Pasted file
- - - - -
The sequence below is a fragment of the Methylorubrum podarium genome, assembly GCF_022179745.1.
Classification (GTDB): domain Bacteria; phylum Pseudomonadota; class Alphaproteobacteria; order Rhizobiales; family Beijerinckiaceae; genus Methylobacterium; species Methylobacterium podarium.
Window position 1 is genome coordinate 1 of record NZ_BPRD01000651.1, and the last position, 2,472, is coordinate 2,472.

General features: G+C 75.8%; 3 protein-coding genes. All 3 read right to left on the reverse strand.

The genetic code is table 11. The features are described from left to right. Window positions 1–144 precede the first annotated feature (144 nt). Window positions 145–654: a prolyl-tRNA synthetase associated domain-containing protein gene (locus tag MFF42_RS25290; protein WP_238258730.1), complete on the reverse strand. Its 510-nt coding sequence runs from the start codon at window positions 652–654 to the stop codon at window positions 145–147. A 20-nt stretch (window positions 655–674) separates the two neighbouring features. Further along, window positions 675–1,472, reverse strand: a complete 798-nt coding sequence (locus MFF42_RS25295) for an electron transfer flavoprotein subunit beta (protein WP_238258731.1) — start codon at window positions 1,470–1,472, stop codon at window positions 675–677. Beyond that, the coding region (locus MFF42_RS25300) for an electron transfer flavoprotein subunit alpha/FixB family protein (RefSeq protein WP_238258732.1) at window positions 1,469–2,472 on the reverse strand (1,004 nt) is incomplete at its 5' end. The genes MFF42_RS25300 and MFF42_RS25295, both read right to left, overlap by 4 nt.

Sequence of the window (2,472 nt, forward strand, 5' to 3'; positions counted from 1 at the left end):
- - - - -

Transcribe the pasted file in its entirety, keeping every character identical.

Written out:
The sequence below is a fragment of the Methylorubrum podarium genome, assembly GCF_022179745.1.
Classification (GTDB): domain Bacteria; phylum Pseudomonadota; class Alphaproteobacteria; order Rhizobiales; family Beijerinckiaceae; genus Methylobacterium; species Methylobacterium podarium.
Window position 1 is genome coordinate 1 of record NZ_BPRD01000651.1, and the last position, 2,472, is coordinate 2,472.

General features: G+C 75.8%; 3 protein-coding genes. All 3 read right to left on the reverse strand.

The genetic code is table 11. The features are described from left to right. Window positions 1–144 precede the first annotated feature (144 nt). Window positions 145–654: a prolyl-tRNA synthetase associated domain-containing protein gene (locus tag MFF42_RS25290; protein WP_238258730.1), complete on the reverse strand. Its 510-nt coding sequence runs from the start codon at window positions 652–654 to the stop codon at window positions 145–147. A 20-nt stretch (window positions 655–674) separates the two neighbouring features. Further along, window positions 675–1,472, reverse strand: a complete 798-nt coding sequence (locus MFF42_RS25295) for an electron transfer flavoprotein subunit beta (protein WP_238258731.1) — start codon at window positions 1,470–1,472, stop codon at window positions 675–677. Beyond that, the coding region (locus MFF42_RS25300) for an electron transfer flavoprotein subunit alpha/FixB family protein (RefSeq protein WP_238258732.1) at window positions 1,469–2,472 on the reverse strand (1,004 nt) is incomplete at its 5' end. The genes MFF42_RS25300 and MFF42_RS25295, both read right to left, overlap by 4 nt.

Sequence of the window (2,472 nt, forward strand, 5' to 3'; positions counted from 1 at the left end):